2011 First-Class Forever Stamp, Latin Music Legends: Carmen Miranda

# 4498 - 2011 First-Class Forever Stamp - Latin Music Legends: Carmen Miranda

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U.S. #4498
2011 44¢ Carmen Miranda
Latin Music Legends

Issue Date: March 16, 2011

City: Austin, TX

Printed By: Avery Dennison

Printing Method: Photogravure

Color: Multicolored

 


Carmen Miranda was an amazing sight on stage – petite (under five feet), wearing platform shoes with up to 8-inch heels, and topped by headgear made of bananas and other fruit. She was the “lady in the tutti-frutti hat,” whose performances helped set the stereotype of the hot-blooded Latina woman.
 
Miranda (1909-1955) was born in Portugal and grew up in Brazil. Her first album in 1929 soon made her a national star. Miranda created her own costumes, inspired by fruit-sellers in the streets of Bahia (a Brazilian province). The same region gave rise to the samba music she helped popularize, which originally was a dance style set to prayer music.
 
After 10 years as Brazil’s leading entertainer, Miranda starred in the 1939 Broadway show, The Streets of Paris. She returned to Brazil, but faced heavy criticism for being “too American.” Moving back to the U.S., Miranda starred in war-era films such as The Gang’s All Here and Copacabana.
 
Miranda was a smash hit in America – in 1945 she became the top-paid woman in the U.S., making over $200,000. But she still faced criticism for being too commercial. She responded with a song titled “Bananas is My Business.” Miranda collapsed during a live performance of The Jimmy Durante Show in 1955. She died early the next day, at age 46.
 

 

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U.S. #4498
2011 44¢ Carmen Miranda
Latin Music Legends

Issue Date: March 16, 2011

City: Austin, TX

Printed By: Avery Dennison

Printing Method: Photogravure

Color: Multicolored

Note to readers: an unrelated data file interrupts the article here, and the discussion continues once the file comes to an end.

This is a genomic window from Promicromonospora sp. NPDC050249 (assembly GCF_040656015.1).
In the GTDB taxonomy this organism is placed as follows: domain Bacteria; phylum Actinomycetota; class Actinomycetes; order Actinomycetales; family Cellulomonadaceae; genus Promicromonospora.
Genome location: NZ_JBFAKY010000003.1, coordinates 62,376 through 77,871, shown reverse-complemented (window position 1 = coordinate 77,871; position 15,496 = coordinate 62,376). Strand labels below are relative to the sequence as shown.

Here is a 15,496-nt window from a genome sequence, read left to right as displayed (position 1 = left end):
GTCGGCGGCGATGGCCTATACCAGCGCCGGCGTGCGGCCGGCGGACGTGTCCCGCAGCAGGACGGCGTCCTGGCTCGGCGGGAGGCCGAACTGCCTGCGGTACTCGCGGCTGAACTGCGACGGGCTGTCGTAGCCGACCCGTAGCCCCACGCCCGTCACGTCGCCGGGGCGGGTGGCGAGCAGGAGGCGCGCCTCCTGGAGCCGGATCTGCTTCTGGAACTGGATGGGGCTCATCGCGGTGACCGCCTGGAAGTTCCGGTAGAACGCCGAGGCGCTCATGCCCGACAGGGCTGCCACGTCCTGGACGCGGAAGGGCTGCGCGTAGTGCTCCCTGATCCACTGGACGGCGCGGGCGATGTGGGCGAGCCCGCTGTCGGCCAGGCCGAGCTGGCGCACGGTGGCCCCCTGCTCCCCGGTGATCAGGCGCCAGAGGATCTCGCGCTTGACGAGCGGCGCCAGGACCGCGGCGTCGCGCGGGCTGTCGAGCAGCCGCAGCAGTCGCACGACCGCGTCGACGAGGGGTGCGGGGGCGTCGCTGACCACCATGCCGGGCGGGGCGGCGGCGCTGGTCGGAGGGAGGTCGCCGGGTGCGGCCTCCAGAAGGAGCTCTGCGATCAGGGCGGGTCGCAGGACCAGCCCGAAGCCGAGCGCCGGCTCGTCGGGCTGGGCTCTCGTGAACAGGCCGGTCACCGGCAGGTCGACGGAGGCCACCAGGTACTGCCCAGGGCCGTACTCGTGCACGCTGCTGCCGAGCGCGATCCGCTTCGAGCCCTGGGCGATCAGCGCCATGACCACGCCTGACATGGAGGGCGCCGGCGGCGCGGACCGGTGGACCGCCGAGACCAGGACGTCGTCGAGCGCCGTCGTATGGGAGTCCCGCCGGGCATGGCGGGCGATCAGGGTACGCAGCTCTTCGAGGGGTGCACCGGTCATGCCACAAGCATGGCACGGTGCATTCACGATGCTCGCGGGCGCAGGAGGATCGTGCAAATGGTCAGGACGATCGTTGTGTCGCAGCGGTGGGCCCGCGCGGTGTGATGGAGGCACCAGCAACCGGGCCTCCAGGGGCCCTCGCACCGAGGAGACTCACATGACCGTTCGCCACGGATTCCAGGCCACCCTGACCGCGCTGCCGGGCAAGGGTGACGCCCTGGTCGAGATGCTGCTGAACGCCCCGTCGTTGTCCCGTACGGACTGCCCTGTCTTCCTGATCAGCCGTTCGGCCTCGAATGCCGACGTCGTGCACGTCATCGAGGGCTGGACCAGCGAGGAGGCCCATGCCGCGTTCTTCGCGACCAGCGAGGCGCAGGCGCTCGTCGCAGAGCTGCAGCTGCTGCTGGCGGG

Carmen Miranda was an amazing sight on stage – petite (under five feet), wearing platform shoes with up to 8-inch heels, and topped by headgear made of bananas and other fruit. She was the “lady in the tutti-frutti hat,” whose performances helped set the stereotype of the hot-blooded Latina woman.
 
Miranda (1909-1955) was born in Portugal and grew up in Brazil. Her first album in 1929 soon made her a national star. Miranda created her own costumes, inspired by fruit-sellers in the streets of Bahia (a Brazilian province). The same region gave rise to the samba music she helped popularize, which originally was a dance style set to prayer music.
 
After 10 years as Brazil’s leading entertainer, Miranda starred in the 1939 Broadway show, The Streets of Paris. She returned to Brazil, but faced heavy criticism for being “too American.” Moving back to the U.S., Miranda starred in war-era films such as The Gang’s All Here and Copacabana.
 
Miranda was a smash hit in America – in 1945 she became the top-paid woman in the U.S., making over $200,000. But she still faced criticism for being too commercial. She responded with a song titled “Bananas is My Business.” Miranda collapsed during a live performance of The Jimmy Durante Show in 1955. She died early the next day, at age 46.